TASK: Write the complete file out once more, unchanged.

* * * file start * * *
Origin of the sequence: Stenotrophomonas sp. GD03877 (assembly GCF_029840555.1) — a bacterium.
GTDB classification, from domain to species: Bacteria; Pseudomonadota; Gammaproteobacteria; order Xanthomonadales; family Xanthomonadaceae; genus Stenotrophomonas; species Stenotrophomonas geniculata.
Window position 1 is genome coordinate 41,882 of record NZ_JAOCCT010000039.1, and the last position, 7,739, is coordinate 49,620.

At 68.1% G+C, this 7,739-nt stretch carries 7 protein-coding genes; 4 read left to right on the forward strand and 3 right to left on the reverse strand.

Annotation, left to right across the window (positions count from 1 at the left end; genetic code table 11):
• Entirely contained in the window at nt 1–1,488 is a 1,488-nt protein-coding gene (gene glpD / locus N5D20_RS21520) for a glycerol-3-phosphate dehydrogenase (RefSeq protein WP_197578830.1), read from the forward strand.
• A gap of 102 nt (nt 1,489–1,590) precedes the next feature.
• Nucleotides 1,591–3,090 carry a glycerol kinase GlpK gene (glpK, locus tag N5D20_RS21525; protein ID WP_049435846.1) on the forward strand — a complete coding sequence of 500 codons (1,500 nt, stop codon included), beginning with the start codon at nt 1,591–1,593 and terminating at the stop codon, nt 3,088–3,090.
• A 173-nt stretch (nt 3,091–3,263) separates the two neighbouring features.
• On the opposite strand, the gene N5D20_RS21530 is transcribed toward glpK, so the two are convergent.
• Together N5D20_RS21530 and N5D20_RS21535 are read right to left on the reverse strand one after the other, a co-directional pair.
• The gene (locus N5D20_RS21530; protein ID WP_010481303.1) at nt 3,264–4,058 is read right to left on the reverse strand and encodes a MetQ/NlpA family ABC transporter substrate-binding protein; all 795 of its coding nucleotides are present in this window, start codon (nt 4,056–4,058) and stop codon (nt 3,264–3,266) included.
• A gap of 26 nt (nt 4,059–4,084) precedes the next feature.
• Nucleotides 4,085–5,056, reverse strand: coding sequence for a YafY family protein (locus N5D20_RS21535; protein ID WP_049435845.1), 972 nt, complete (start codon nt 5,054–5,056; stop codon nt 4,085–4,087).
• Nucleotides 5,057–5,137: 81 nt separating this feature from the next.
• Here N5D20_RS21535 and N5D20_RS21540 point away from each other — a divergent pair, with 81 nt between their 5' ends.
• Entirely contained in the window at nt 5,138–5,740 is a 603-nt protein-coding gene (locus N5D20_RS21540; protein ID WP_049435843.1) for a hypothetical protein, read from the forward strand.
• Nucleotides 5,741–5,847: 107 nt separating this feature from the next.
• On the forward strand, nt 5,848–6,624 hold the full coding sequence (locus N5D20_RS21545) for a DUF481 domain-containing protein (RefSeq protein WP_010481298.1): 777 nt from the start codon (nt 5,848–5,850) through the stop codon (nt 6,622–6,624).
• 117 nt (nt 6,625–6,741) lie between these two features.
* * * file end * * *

Origin of the sequence: Stenotrophomonas sp. GD03877 (assembly GCF_029840555.1) — a bacterium.
GTDB classification, from domain to species: Bacteria; Pseudomonadota; Gammaproteobacteria; order Xanthomonadales; family Xanthomonadaceae; genus Stenotrophomonas; species Stenotrophomonas geniculata.
Window position 1 is genome coordinate 41,882 of record NZ_JAOCCT010000039.1, and the last position, 7,739, is coordinate 49,620.

At 68.1% G+C, this 7,739-nt stretch carries 7 protein-coding genes; 4 read left to right on the forward strand and 3 right to left on the reverse strand.

Annotation, left to right across the window (positions count from 1 at the left end; genetic code table 11):
• Entirely contained in the window at nt 1–1,488 is a 1,488-nt protein-coding gene (gene glpD / locus N5D20_RS21520) for a glycerol-3-phosphate dehydrogenase (RefSeq protein WP_197578830.1), read from the forward strand.
• A gap of 102 nt (nt 1,489–1,590) precedes the next feature.
• Nucleotides 1,591–3,090 carry a glycerol kinase GlpK gene (glpK, locus tag N5D20_RS21525; protein ID WP_049435846.1) on the forward strand — a complete coding sequence of 500 codons (1,500 nt, stop codon included), beginning with the start codon at nt 1,591–1,593 and terminating at the stop codon, nt 3,088–3,090.
• A 173-nt stretch (nt 3,091–3,263) separates the two neighbouring features.
• On the opposite strand, the gene N5D20_RS21530 is transcribed toward glpK, so the two are convergent.
• Together N5D20_RS21530 and N5D20_RS21535 are read right to left on the reverse strand one after the other, a co-directional pair.
• The gene (locus N5D20_RS21530; protein ID WP_010481303.1) at nt 3,264–4,058 is read right to left on the reverse strand and encodes a MetQ/NlpA family ABC transporter substrate-binding protein; all 795 of its coding nucleotides are present in this window, start codon (nt 4,056–4,058) and stop codon (nt 3,264–3,266) included.
• A gap of 26 nt (nt 4,059–4,084) precedes the next feature.
• Nucleotides 4,085–5,056, reverse strand: coding sequence for a YafY family protein (locus N5D20_RS21535; protein ID WP_049435845.1), 972 nt, complete (start codon nt 5,054–5,056; stop codon nt 4,085–4,087).
• Nucleotides 5,057–5,137: 81 nt separating this feature from the next.
• Here N5D20_RS21535 and N5D20_RS21540 point away from each other — a divergent pair, with 81 nt between their 5' ends.
• Entirely contained in the window at nt 5,138–5,740 is a 603-nt protein-coding gene (locus N5D20_RS21540; protein ID WP_049435843.1) for a hypothetical protein, read from the forward strand.
• Nucleotides 5,741–5,847: 107 nt separating this feature from the next.
• On the forward strand, nt 5,848–6,624 hold the full coding sequence (locus N5D20_RS21545) for a DUF481 domain-containing protein (RefSeq protein WP_010481298.1): 777 nt from the start codon (nt 5,848–5,850) through the stop codon (nt 6,622–6,624).
• 117 nt (nt 6,625–6,741) lie between these two features.